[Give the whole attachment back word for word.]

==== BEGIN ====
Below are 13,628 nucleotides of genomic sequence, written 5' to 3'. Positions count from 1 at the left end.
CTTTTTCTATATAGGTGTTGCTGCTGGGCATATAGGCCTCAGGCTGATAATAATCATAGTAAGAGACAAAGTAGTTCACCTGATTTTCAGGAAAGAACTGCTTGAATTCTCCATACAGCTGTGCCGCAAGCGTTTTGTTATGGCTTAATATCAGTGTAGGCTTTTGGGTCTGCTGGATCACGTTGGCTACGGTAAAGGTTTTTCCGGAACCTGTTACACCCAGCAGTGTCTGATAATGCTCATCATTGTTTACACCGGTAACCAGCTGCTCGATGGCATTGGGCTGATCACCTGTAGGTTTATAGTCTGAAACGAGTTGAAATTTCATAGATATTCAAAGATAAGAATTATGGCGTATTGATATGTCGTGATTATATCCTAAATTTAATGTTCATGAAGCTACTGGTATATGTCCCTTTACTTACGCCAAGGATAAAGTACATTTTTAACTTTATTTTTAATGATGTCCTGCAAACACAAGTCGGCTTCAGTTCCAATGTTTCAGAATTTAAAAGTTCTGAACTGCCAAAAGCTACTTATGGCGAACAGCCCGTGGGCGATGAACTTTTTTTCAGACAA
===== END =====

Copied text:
Below are 13,628 nucleotides of genomic sequence, written 5' to 3'. Positions count from 1 at the left end.
CTTTTTCTATATAGGTGTTGCTGCTGGGCATATAGGCCTCAGGCTGATAATAATCATAGTAAGAGACAAAGTAGTTCACCTGATTTTCAGGAAAGAACTGCTTGAATTCTCCATACAGCTGTGCCGCAAGCGTTTTGTTATGGCTTAATATCAGTGTAGGCTTTTGGGTCTGCTGGATCACGTTGGCTACGGTAAAGGTTTTTCCGGAACCTGTTACACCCAGCAGTGTCTGATAATGCTCATCATTGTTTACACCGGTAACCAGCTGCTCGATGGCATTGGGCTGATCACCTGTAGGTTTATAGTCTGAAACGAGTTGAAATTTCATAGATATTCAAAGATAAGAATTATGGCGTATTGATATGTCGTGATTATATCCTAAATTTAATGTTCATGAAGCTACTGGTATATGTCCCTTTACTTACGCCAAGGATAAAGTACATTTTTAACTTTATTTTTAATGATGTCCTGCAAACACAAGTCGGCTTCAGTTCCAATGTTTCAGAATTTAAAAGTTCTGAACTGCCAAAAGCTACTTATGGCGAACAGCCCGTGGGCGATGAACTTTTTTTCAGACAA